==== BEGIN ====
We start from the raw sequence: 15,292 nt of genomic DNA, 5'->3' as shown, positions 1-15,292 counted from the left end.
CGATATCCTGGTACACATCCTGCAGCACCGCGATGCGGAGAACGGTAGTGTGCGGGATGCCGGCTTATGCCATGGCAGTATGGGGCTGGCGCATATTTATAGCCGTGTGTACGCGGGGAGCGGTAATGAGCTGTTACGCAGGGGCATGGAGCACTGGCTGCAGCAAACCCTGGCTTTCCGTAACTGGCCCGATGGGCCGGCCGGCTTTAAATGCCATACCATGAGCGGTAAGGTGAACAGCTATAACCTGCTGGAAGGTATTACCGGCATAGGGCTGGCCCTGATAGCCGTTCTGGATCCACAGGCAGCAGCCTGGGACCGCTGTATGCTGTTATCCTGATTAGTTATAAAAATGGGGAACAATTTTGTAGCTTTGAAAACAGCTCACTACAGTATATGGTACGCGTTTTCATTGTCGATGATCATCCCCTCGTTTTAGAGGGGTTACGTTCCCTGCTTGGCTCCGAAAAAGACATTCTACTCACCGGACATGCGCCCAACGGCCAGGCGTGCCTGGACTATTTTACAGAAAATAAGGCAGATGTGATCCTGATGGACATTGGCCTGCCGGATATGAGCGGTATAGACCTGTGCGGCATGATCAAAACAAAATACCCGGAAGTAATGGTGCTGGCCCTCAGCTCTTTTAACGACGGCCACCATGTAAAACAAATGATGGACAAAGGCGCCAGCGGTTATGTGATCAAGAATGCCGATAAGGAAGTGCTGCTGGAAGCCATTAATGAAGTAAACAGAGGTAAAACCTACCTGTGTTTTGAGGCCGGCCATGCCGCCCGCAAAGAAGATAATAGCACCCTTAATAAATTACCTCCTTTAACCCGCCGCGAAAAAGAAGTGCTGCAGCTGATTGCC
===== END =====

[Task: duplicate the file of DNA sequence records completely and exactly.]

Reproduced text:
We start from the raw sequence: 15,292 nt of genomic DNA, 5'->3' as shown, positions 1-15,292 counted from the left end.
CGATATCCTGGTACACATCCTGCAGCACCGCGATGCGGAGAACGGTAGTGTGCGGGATGCCGGCTTATGCCATGGCAGTATGGGGCTGGCGCATATTTATAGCCGTGTGTACGCGGGGAGCGGTAATGAGCTGTTACGCAGGGGCATGGAGCACTGGCTGCAGCAAACCCTGGCTTTCCGTAACTGGCCCGATGGGCCGGCCGGCTTTAAATGCCATACCATGAGCGGTAAGGTGAACAGCTATAACCTGCTGGAAGGTATTACCGGCATAGGGCTGGCCCTGATAGCCGTTCTGGATCCACAGGCAGCAGCCTGGGACCGCTGTATGCTGTTATCCTGATTAGTTATAAAAATGGGGAACAATTTTGTAGCTTTGAAAACAGCTCACTACAGTATATGGTACGCGTTTTCATTGTCGATGATCATCCCCTCGTTTTAGAGGGGTTACGTTCCCTGCTTGGCTCCGAAAAAGACATTCTACTCACCGGACATGCGCCCAACGGCCAGGCGTGCCTGGACTATTTTACAGAAAATAAGGCAGATGTGATCCTGATGGACATTGGCCTGCCGGATATGAGCGGTATAGACCTGTGCGGCATGATCAAAACAAAATACCCGGAAGTAATGGTGCTGGCCCTCAGCTCTTTTAACGACGGCCACCATGTAAAACAAATGATGGACAAAGGCGCCAGCGGTTATGTGATCAAGAATGCCGATAAGGAAGTGCTGCTGGAAGCCATTAATGAAGTAAACAGAGGTAAAACCTACCTGTGTTTTGAGGCCGGCCATGCCGCCCGCAAAGAAGATAATAGCACCCTTAATAAATTACCTCCTTTAACCCGCCGCGAAAAAGAAGTGCTGCAGCTGATTGCC